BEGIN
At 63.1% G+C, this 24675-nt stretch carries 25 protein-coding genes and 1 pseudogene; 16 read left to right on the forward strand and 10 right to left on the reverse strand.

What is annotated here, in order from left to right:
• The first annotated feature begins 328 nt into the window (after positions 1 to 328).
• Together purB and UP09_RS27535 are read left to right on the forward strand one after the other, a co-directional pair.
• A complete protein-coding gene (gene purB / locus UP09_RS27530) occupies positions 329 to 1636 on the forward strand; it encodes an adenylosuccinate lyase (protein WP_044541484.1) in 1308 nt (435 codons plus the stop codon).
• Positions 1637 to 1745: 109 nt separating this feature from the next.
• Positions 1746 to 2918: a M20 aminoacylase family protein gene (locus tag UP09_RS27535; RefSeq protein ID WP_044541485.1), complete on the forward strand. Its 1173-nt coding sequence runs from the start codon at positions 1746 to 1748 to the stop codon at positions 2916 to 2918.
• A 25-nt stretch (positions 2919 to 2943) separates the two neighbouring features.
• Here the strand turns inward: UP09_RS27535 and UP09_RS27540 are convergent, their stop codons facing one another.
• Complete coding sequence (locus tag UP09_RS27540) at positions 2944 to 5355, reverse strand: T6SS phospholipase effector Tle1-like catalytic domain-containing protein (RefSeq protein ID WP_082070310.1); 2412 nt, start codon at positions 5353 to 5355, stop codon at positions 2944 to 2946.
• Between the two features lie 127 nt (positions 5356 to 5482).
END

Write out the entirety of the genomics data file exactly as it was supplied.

At 63.1% G+C, this 24675-nt stretch carries 25 protein-coding genes and 1 pseudogene; 16 read left to right on the forward strand and 10 right to left on the reverse strand.

What is annotated here, in order from left to right:
• The first annotated feature begins 328 nt into the window (after positions 1 to 328).
• Together purB and UP09_RS27535 are read left to right on the forward strand one after the other, a co-directional pair.
• A complete protein-coding gene (gene purB / locus UP09_RS27530) occupies positions 329 to 1636 on the forward strand; it encodes an adenylosuccinate lyase (protein WP_044541484.1) in 1308 nt (435 codons plus the stop codon).
• Positions 1637 to 1745: 109 nt separating this feature from the next.
• Positions 1746 to 2918: a M20 aminoacylase family protein gene (locus tag UP09_RS27535; RefSeq protein ID WP_044541485.1), complete on the forward strand. Its 1173-nt coding sequence runs from the start codon at positions 1746 to 1748 to the stop codon at positions 2916 to 2918.
• A 25-nt stretch (positions 2919 to 2943) separates the two neighbouring features.
• Here the strand turns inward: UP09_RS27535 and UP09_RS27540 are convergent, their stop codons facing one another.
• Complete coding sequence (locus tag UP09_RS27540) at positions 2944 to 5355, reverse strand: T6SS phospholipase effector Tle1-like catalytic domain-containing protein (RefSeq protein ID WP_082070310.1); 2412 nt, start codon at positions 5353 to 5355, stop codon at positions 2944 to 2946.
• Between the two features lie 127 nt (positions 5356 to 5482).